The fight against COVID – 19 should not divert attention away from digital inclusion but focus on it as a centre – piece of public health policy
By Osama Manzar and Anulekha Nandi
As public health and safety measures like social distancing and lockdowns demonstrated agile responses like work from home for many of the urban milieu, a rapid assessment survey by Jan Sahas showed how migrant workers were evicted from informal settlements or labour camps and abandoned by their labour contractors with unpaid wages. Nearly 93% of the workers surveyed by Jan Sahas earned between Rs. 200-600 per day and 92.5% have already lost work ranging from 1 – 3 weeks.
The informal sector in India comprises of close to 81% of the employed workforce with 77% coming under the category of vulnerably employed. A significant proportion of this category is comprised of seasonal agricultural migrants. The Economic Survey of India 2017 estimated an annual 9 million inter-state migration in India between 2011- 2016 while the 2011 census puts an estimation at 139 million accounting for both inter- and intra-state movements. The announcement of a 21-day lockdown triggered the massive exodus of millions of migrants, claimed to be largest since the Partition of India.
Putting the scale of impact on migrant workers into perspective, more than 79% of the total labourers who have outstanding debts believe that they would not be able to pay off their debts in the near future while 50% believe this would put them in risk of violence. 42% reported not having rationas on the date of the survey and a lack of livelihood for more than 3-weeks with an average 2-5 dependents would led to death by starvation. On the other hand, human resources heads of major companies report that work from home is here to stay as it increases productivity and lowers establishment costs.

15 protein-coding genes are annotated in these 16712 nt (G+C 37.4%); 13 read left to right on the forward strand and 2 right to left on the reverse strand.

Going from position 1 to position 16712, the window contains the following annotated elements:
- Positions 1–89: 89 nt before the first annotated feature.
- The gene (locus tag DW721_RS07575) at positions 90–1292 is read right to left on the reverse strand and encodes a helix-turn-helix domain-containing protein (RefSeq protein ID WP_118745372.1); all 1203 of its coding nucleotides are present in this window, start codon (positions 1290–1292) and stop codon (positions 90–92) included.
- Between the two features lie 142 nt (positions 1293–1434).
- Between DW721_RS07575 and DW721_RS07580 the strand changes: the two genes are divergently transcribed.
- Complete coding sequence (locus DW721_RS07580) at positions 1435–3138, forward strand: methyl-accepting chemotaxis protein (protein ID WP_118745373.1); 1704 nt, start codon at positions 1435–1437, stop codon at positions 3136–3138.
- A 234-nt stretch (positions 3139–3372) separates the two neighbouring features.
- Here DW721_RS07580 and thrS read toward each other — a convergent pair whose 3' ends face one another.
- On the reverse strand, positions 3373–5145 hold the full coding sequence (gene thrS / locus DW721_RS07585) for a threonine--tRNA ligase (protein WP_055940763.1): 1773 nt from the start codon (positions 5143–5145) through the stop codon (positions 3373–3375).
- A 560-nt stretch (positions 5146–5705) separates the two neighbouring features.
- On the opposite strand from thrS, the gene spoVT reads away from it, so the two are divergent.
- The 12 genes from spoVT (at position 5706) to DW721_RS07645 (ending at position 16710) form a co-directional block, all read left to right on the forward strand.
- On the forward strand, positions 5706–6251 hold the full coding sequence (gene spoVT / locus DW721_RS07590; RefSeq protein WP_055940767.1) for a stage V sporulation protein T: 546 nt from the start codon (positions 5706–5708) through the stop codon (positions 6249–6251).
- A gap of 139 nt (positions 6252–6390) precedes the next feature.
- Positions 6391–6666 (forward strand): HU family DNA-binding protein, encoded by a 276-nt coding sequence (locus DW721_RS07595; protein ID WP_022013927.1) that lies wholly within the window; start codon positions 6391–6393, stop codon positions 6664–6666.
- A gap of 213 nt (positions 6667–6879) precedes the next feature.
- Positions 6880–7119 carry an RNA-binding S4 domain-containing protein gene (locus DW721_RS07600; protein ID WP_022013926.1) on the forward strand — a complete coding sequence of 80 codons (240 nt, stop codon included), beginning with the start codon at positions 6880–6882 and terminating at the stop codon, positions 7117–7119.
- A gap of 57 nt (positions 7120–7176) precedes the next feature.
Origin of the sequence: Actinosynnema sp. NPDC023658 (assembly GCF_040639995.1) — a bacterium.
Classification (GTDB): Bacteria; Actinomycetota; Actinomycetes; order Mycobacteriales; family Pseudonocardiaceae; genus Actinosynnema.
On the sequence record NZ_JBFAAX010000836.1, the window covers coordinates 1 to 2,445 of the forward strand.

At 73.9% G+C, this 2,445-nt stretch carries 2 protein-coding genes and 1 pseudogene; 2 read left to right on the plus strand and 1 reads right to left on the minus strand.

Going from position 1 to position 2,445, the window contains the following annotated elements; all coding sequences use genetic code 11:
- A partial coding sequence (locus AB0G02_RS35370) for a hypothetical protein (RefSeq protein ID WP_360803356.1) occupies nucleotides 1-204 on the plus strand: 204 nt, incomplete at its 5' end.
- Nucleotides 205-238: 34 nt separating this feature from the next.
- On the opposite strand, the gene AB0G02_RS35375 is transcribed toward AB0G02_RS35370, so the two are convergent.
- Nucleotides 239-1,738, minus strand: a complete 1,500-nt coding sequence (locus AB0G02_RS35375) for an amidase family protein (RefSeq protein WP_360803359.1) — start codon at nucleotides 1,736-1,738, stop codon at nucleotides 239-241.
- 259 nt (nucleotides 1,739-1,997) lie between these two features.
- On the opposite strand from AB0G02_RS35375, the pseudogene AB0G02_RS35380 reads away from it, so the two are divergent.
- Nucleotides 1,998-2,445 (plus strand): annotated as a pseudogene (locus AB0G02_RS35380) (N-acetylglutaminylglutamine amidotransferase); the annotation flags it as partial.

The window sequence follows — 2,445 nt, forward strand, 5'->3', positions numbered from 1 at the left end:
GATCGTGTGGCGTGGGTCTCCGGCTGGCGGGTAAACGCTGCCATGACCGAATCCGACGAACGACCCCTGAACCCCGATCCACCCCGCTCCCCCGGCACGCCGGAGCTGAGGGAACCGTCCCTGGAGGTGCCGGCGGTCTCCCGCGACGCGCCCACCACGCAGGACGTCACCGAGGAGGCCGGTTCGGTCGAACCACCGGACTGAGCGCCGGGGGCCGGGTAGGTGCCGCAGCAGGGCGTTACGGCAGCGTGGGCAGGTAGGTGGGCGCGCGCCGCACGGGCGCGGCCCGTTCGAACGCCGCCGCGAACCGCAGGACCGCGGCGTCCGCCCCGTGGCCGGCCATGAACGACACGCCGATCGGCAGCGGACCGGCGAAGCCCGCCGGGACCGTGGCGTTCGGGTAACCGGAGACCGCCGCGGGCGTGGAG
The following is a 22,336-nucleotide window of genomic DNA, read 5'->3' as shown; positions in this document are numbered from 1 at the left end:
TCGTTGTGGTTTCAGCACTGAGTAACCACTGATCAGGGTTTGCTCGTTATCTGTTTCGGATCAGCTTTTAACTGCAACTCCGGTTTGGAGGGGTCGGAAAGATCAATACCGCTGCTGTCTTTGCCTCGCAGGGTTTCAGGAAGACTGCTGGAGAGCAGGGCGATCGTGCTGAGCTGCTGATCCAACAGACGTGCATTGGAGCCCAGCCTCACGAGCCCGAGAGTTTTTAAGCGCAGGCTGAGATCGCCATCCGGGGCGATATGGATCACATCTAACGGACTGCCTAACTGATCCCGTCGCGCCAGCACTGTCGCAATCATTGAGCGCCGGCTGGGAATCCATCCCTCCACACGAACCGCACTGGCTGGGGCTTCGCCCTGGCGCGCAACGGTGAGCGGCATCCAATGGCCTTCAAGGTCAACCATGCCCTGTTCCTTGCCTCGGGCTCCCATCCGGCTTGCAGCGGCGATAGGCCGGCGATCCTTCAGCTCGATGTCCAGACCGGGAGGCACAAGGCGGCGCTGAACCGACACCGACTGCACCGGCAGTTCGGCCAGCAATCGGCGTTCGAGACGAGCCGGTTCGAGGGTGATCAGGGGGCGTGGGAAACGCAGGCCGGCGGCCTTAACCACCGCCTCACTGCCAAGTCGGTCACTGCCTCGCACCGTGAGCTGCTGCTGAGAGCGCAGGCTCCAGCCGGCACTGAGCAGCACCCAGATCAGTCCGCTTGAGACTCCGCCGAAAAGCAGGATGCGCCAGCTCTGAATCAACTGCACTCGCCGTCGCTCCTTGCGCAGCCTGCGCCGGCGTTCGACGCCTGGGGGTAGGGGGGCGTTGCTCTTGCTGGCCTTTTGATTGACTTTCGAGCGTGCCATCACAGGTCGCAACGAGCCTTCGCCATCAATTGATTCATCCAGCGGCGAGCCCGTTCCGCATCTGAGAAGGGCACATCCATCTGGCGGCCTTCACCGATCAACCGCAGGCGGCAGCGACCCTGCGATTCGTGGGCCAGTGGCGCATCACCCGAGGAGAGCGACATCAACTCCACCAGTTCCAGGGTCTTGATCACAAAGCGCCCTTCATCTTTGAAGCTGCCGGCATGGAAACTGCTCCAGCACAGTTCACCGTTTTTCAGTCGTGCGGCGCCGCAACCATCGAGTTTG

Never before, have the fissures in the Indian digital divide been thrown into such sharp relief. While access and connectivity have continued to structure the equites, opportunities, and digital dividends – the pandemic has shown its indispensability for livelihoods and right to life. With no availability of livelihoods in the cities and no available means of transport to their villages, migrant workers have been forced to make arduous journeys on foot through highways, forests, and villages. At least 17 migrant workers and their family members – including 5 children have died en route.
Low smartphone penetration and connectivity in India also mean that COVID – 19 related awareness or relief measures do not reach the migrants. 62% of the labourers surveyed for the Jan Sahas study said that they were not aware of the relief schemes and packages announced by the Central and State governments while 37% responded that while they were aware of the schemes they did not know how to access it. An ensuing conversation with Ashif Shaikh of Jan Sahas also revealed that though most migrant workers carried phones, their batteries were currently discharged or that they were out of pre-paid credit which was also a cause for them not being able to reach out to their friends and relatives and access information.